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Devolution: Twenty years since Scotland's decisive vote

STV News has talked to key figures from period in a series of interviews.

By STV News

Published 20 Jul 2017.

The people of Scotland backed the creation of a devolved parliament in a historic referendum result 20 years ago.

Scots were asked two questions on their ballot paper: Should there be a Scottish Parliament and should that body have the power to raise or lower taxes?

When the votes were counted on referendum night, 74.3% of the country wanted the parliament and a slimmer majority of Scots (63.4%) consented to it being empowered with tax-varying powers.

The blueprint for the parliament was published on St Andrew's Day two years earlier in 1995 by the cross-party Scottish Constitutional Convention (SCC).

As the nation looked ahead to the 1997 general election it seemed certain Scotland would have a devolved parliament if Tony Blair walked into Downing Street, with Labour backing and helping to shape the SCC's proposals.

That certainty was cast into doubt when in June 1996, 11 months before the general election, Labour announced if elected they would not legislate for devolution until a referendum was passed on the plans.

The decision was a U-turn on party's previous stance.

"What we had to do," remembered former Prime Minister Tony Blair in 2001, "was to make sure we got the people of Scotland to decide the principle first so that we could use the legitimacy, if you like, to get the legislation through".

Not all agreed with decision in private.

"I think what you had there was the schism in a sense between Scots, especially Donald Dewar, and English Cabinet ministers - and probably the Prime Minister," says former Labour First Minister Henry McLeish.

In contrast to McLeish's talk of schisms, Dewar's special adviser Wendy Alexander said the late First Minister was "very comfortable" with Blair's decision.

Another Labour veteran, Lord Foulkes, pointed to Blair when asked who made the decision.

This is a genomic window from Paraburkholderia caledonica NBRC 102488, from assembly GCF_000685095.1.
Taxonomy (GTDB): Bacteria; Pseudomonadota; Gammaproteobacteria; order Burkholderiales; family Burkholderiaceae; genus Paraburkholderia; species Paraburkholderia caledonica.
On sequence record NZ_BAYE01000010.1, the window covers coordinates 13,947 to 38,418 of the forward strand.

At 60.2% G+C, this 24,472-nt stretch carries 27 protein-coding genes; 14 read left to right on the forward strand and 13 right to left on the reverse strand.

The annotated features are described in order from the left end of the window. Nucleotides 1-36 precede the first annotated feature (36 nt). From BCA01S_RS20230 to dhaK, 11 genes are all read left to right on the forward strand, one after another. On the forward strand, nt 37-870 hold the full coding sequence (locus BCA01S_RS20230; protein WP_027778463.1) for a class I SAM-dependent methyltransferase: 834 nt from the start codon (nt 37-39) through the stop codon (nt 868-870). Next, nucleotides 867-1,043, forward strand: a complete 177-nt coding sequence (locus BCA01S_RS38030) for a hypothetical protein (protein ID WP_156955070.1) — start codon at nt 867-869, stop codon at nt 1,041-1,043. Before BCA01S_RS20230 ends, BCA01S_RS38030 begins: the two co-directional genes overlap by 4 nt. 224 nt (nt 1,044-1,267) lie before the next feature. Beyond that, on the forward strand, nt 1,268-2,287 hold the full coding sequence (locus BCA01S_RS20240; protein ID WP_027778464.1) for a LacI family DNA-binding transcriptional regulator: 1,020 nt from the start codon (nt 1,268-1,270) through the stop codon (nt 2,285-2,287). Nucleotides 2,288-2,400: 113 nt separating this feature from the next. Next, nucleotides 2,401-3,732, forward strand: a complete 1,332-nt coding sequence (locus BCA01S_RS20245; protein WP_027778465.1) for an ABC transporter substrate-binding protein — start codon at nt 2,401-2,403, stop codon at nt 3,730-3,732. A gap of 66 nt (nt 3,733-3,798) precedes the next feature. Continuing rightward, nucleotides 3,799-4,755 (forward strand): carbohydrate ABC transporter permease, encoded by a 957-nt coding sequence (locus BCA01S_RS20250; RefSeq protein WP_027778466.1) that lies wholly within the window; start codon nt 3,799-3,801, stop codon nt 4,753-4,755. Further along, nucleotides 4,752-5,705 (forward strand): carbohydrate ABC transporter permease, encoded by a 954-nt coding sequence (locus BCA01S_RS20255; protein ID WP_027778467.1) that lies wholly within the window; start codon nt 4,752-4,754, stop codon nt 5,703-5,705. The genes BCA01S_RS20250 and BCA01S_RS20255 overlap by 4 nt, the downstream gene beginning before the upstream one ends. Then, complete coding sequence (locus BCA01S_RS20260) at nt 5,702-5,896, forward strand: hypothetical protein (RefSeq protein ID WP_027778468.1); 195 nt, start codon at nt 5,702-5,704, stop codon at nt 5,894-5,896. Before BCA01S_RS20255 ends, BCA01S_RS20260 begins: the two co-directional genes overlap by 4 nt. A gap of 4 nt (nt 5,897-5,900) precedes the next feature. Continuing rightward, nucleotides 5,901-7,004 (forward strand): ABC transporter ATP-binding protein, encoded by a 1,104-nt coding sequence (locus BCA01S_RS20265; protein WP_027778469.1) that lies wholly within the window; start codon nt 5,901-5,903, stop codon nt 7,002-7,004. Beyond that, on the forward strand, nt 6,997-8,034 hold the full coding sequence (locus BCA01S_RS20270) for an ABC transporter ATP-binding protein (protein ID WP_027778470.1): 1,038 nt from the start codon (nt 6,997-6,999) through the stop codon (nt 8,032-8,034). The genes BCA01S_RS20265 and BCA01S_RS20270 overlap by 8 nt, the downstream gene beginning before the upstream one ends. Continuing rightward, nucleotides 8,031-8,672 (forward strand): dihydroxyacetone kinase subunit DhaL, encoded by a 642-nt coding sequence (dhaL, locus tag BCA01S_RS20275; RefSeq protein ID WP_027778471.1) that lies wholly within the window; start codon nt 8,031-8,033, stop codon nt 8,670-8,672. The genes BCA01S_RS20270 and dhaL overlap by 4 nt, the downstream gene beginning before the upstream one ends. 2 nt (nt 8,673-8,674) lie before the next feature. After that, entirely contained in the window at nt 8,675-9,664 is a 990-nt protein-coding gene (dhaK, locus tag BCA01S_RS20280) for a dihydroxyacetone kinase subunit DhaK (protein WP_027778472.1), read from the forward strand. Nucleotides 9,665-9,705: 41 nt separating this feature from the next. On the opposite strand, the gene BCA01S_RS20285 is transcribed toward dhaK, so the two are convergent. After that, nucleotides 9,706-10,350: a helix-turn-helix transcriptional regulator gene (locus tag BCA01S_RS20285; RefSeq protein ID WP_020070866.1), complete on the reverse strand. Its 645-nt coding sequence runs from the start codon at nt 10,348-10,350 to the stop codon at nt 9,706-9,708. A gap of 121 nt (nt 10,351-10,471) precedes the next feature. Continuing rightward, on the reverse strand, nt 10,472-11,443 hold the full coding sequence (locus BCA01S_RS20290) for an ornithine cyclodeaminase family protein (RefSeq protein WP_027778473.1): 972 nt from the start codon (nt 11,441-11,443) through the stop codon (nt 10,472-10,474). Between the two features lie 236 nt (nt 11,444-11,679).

"Tony Blair insisted with the two questions," he said.

He added: "Tony Blair wanted to make sure that first of all it was going to be a powerful parliament and that we would not have constant pressure to have another referendum for tax-raising powers."

When Mr Blair walked into Downing Street on May 2, 1997, the stage was then set for a vote on devolution.

Opinion polls in the weeks leading up to the vote showed a large lead for the Yes-Yes side.

McLeish remembers the referendum fondly.

"It was a great time in Scotland," he said.

"I think we turned a corner there but I think we may have lost some of that in terms of the tribalism and partisanship which still mars Scottish politics."

Former SNP parliamentarian Sir George Reid sensed a change in the public's attitude to devolution during the campaign.

"I was reasonably confident it could be done all the way through," he says.

"I have always represented - both at Holyrood and Westminster - Clackmannanshire and in the first referendum I would walk down Shillinghill in Alloa and people would not look me in the eye.

"I knew it wasn't that right, their mind was somewhere else. Second time round everyone smiling, approaching and happy, and so it turned out."

Scotland was a changed nation two decades on from the first referendum in 1979.

Two months after the unsuccessful vote, Margaret Thatcher came to power and the anti-devolution Conservatives governed the nation for 18 years.

While the cooling towers of Ravenscraig and other industrial sites across Scotland crumbled, support for Scottish self-government grew.

Nothing is certain in politics and events can change public opinion.

With only days to go until polls opened the nation was shocked by the death of Diana, Princess of Wales, in a car accident in Paris.

Campaigning was halted as a mark of respect towards the late princess. No one knew in what direction public opinion was swinging towards as the referendum entered the home straight.

"Diana's death, while shocking the nation at the time... Fundamentally people had 20 years to think about whether they felt Scotland had been served well by not having its own parliament through all of the 1980s and 1990s," Alexander judges

"The die was cast and come the day they expressed their view."

And expressed their view they did.

On September 11, 1997, almost three centuries of total government from Westminster was buried under a devolution landslide.

The Scottish Parliament was created in 1999, just in time for a new millennium and a new chapter in the country's history began.